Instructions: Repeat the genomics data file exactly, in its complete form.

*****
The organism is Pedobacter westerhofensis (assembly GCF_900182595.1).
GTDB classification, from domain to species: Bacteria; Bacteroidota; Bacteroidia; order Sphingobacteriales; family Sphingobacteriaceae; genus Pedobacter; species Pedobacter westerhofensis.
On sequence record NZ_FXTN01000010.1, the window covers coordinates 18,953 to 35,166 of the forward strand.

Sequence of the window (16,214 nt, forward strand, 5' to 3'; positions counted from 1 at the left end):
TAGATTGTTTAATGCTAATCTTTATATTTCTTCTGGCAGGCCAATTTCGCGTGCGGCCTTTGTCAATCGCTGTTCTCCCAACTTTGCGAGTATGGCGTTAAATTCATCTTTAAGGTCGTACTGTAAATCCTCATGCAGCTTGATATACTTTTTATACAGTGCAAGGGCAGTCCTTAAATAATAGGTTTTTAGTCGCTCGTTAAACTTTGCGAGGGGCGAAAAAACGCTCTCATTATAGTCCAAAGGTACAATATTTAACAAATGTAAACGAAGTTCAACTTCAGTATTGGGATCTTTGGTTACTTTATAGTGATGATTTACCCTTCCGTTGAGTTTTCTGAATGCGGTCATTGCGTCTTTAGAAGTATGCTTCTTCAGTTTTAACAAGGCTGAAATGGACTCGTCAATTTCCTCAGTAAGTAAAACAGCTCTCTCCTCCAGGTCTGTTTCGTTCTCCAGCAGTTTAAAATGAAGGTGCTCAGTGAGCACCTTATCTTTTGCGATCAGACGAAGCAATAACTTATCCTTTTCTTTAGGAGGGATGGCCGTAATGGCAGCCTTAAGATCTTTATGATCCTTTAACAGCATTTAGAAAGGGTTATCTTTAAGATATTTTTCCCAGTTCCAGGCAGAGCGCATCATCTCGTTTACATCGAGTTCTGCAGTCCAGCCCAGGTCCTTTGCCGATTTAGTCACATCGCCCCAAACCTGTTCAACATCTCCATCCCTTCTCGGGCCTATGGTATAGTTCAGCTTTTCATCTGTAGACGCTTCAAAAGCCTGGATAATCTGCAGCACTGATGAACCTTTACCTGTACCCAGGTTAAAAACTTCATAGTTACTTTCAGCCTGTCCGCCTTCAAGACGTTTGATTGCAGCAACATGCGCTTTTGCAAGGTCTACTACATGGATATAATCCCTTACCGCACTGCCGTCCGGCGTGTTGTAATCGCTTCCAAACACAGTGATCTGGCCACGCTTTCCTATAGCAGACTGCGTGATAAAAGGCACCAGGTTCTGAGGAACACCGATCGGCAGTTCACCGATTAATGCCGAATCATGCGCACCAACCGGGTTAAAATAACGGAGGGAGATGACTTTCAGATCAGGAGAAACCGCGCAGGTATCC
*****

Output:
The organism is Pedobacter westerhofensis (assembly GCF_900182595.1).
GTDB classification, from domain to species: Bacteria; Bacteroidota; Bacteroidia; order Sphingobacteriales; family Sphingobacteriaceae; genus Pedobacter; species Pedobacter westerhofensis.
On sequence record NZ_FXTN01000010.1, the window covers coordinates 18,953 to 35,166 of the forward strand.

Sequence of the window (16,214 nt, forward strand, 5' to 3'; positions counted from 1 at the left end):
TAGATTGTTTAATGCTAATCTTTATATTTCTTCTGGCAGGCCAATTTCGCGTGCGGCCTTTGTCAATCGCTGTTCTCCCAACTTTGCGAGTATGGCGTTAAATTCATCTTTAAGGTCGTACTGTAAATCCTCATGCAGCTTGATATACTTTTTATACAGTGCAAGGGCAGTCCTTAAATAATAGGTTTTTAGTCGCTCGTTAAACTTTGCGAGGGGCGAAAAAACGCTCTCATTATAGTCCAAAGGTACAATATTTAACAAATGTAAACGAAGTTCAACTTCAGTATTGGGATCTTTGGTTACTTTATAGTGATGATTTACCCTTCCGTTGAGTTTTCTGAATGCGGTCATTGCGTCTTTAGAAGTATGCTTCTTCAGTTTTAACAAGGCTGAAATGGACTCGTCAATTTCCTCAGTAAGTAAAACAGCTCTCTCCTCCAGGTCTGTTTCGTTCTCCAGCAGTTTAAAATGAAGGTGCTCAGTGAGCACCTTATCTTTTGCGATCAGACGAAGCAATAACTTATCCTTTTCTTTAGGAGGGATGGCCGTAATGGCAGCCTTAAGATCTTTATGATCCTTTAACAGCATTTAGAAAGGGTTATCTTTAAGATATTTTTCCCAGTTCCAGGCAGAGCGCATCATCTCGTTTACATCGAGTTCTGCAGTCCAGCCCAGGTCCTTTGCCGATTTAGTCACATCGCCCCAAACCTGTTCAACATCTCCATCCCTTCTCGGGCCTATGGTATAGTTCAGCTTTTCATCTGTAGACGCTTCAAAAGCCTGGATAATCTGCAGCACTGATGAACCTTTACCTGTACCCAGGTTAAAAACTTCATAGTTACTTTCAGCCTGTCCGCCTTCAAGACGTTTGATTGCAGCAACATGCGCTTTTGCAAGGTCTACTACATGGATATAATCCCTTACCGCACTGCCGTCCGGCGTGTTGTAATCGCTTCCAAACACAGTGATCTGGCCACGCTTTCCTATAGCAGACTGCGTGATAAAAGGCACCAGGTTCTGAGGAACACCGATCGGCAGTTCACCGATTAATGCCGAATCATGCGCACCAACCGGGTTAAAATAACGGAGGGAGATGACTTTCAGATCAGGAGAAACCGCGCAGGTATCC